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AT JORDAN our Lord made a consecration of Himself, even unto death. That is to say, He was baptized, immersed. He said, "Henceforth, I shall have no will of My own. Whatever is Your will, Father, shall be My will. I shall do anything that You will have Me do; not merely those things required in obedience to the Divine Law—failure to do which would be sin—but all the things written in the Book. I have given up My life. Direct Me through Your providences and through Your words that I may see Your will and do it." This was not a giving away of life in the sense of giving it to the world; for He was giving Himself to God. When He made His consecration unto God, He was prepared to face even death itself and to give up His existence if such should be the Father's will.—Psa. 40:7,8; Heb. 10:7.

Following His consecration He began His ministry. As He advanced in the service of fulfilling the Father's will, He submitted Himself to everything that was written in the Book. The language of His heart was, "Lo, I come (in the volume of the Book it is written of Me), to do Thy will, O God" (Heb. 10:7), and in His submission of Himself He gave out His power, strength, to such an extent that it is stated that great multitudes of people out of all Palestine and beyond, "came to hear Him and to be healed of their diseases; and they that were vexed with unclean spirits; and they were healed. And the whole multitude sought to touch Him; for there went virtue [vitality] out of Him and healed them all." (Luke 6:17-19.) He kept back nothing for the purpose of recuperating His vigor, but was daily yielding His life in obedience to what He understood to be the Father's will; He was, therefore, doing the things pleasing to God—everything that God wished to have Him do, as well as the things written in the Law.


When on the cross our Lord cried, "It is finished!" He had "poured out His soul unto death"; He had "made His soul an offering for sin" (John 19:30; Isa. 53:12,10); He had permitted His life to be taken from Him in obedience to the Father's arrangement. These things had all been prefigured in the type. On such a day and in such a month the passover lamb must be slain. Our Lord recognized everything particularized in the Law—whether by direct command or in type—as God's will. He declared that men did not take His life from Him, in the sense of doing something that He was unwilling to have them do. He had truly said, "I delight to do Thy will, O My God; Thy Law is within [in the midst of] My heart" (Psa. 40:8), and He permitted them to put Him to death, because He was submitting to God's will.

Our Lord realized that His life was taken away fraudulently. He did not resist, but allowed this to be done. He had agreed that He would not resist, that He would do whatever the Father sent Him to do. After He had once made a consecration could He have withdrawn? No; for He had covenanted to submit to whatever Divine providence might indicate to be the Father's will. He had entered into a positive contract under which He had obligated Himself to be faithful to God's will, and God had bound Himself that He would give our Lord the exceeding great reward of exaltation to the divine nature because of that faithful obedience. God had given Him the Holy Spirit as a bond of that contract.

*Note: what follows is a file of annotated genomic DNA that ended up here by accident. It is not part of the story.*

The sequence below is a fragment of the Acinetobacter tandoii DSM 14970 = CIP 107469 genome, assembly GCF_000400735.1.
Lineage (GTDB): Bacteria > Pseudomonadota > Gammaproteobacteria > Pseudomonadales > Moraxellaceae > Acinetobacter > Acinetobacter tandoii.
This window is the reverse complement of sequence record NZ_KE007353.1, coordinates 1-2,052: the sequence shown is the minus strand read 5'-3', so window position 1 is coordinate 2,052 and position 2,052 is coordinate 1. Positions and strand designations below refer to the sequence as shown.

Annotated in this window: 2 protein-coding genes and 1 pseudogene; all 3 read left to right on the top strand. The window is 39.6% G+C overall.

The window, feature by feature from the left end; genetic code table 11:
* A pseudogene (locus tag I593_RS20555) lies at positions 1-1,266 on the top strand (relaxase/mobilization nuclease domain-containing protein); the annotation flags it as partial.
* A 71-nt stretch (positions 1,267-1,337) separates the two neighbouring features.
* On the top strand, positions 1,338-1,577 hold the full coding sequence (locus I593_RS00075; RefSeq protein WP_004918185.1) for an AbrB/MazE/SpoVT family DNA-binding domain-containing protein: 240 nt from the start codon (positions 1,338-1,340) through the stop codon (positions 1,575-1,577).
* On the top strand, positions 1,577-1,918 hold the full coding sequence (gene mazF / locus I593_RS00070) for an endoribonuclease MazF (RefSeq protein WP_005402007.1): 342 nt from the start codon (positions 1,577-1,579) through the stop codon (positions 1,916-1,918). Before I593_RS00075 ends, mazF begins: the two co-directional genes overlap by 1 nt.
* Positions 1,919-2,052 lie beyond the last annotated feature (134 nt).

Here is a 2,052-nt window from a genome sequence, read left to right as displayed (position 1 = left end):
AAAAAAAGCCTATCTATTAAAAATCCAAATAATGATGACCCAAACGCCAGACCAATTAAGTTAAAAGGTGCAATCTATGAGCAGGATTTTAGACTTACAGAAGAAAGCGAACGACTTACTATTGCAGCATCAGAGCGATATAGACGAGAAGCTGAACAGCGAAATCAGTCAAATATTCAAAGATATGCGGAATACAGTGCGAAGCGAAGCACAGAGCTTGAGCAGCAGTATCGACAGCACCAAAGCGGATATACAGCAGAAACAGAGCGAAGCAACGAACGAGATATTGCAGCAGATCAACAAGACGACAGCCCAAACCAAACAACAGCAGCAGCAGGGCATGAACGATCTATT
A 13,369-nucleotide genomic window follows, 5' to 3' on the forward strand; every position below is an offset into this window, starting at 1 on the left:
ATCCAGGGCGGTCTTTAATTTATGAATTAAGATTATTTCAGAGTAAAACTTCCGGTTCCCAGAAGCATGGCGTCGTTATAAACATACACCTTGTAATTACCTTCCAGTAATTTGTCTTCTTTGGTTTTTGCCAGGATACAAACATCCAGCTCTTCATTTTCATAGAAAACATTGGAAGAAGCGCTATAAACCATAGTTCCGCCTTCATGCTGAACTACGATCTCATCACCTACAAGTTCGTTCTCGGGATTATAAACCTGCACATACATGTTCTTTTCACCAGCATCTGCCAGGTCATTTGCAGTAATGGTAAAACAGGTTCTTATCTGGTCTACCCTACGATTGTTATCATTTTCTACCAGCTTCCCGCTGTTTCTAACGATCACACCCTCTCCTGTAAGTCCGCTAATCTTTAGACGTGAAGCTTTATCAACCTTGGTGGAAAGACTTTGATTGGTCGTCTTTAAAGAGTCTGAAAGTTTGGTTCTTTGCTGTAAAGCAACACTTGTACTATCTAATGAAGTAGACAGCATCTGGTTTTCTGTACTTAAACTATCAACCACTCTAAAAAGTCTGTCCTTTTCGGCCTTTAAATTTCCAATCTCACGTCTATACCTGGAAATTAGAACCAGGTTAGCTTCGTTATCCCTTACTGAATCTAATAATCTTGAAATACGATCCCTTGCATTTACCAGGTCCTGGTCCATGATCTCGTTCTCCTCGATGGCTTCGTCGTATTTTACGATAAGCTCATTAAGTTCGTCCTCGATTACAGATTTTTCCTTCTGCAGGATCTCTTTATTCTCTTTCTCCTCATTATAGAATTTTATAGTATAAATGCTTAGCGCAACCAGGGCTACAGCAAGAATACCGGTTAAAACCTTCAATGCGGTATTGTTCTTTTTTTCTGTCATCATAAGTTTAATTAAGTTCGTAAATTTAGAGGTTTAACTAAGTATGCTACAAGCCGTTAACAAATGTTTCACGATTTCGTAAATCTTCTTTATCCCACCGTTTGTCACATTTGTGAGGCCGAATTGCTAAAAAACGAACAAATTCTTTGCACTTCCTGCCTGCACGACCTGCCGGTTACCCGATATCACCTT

There is a wide difference between making an exchange and bestowing a reward. To exchange is to part with something in return for something else regarded as an equivalent. To reward is to give something in acknowledgment of merit. This word conveys no idea of obligation. Whoever gives a reward acts altogether of his own free will.

The arrangement made between the Father and our Lord did not, therefore, involve our Lord's right to earthly life; for the Father did not contract to give Him life on the highest plane of existence in exchange for His life as a human being. Had this been the case our Lord would have had nothing to give to any of the human race—either to the Church or to the world of mankind.

On the contrary, the Father was to reward our Lord by exalting Him far above angels, principalities and powers as an acknowledgment of the Son's obedience [R5086 : page 263] even unto death. The earthly life-rights are still our Lord's. The fact that He is to give human life to mankind is evidence that He has the right to that earthly life.

We do not understand that our Lord Jesus agreed with the Father merely to lay down His life. So great was His love for and His confidence in Jehovah, that He was eager to carry out the Father's plan for the blessing of mankind, whatever the cost might be to Himself. The Scriptures set forth His position at consecration, in the words, "Lo, I come to do Thy will, O God." How much of God's will did this assertion involve? "In the volume [the roll] of the Book it is written of Me," I come prepared to do everything that is written in the Book. Not only had He come with God's Law written in His heart, but He had offered to do everything written in the scroll of the Book.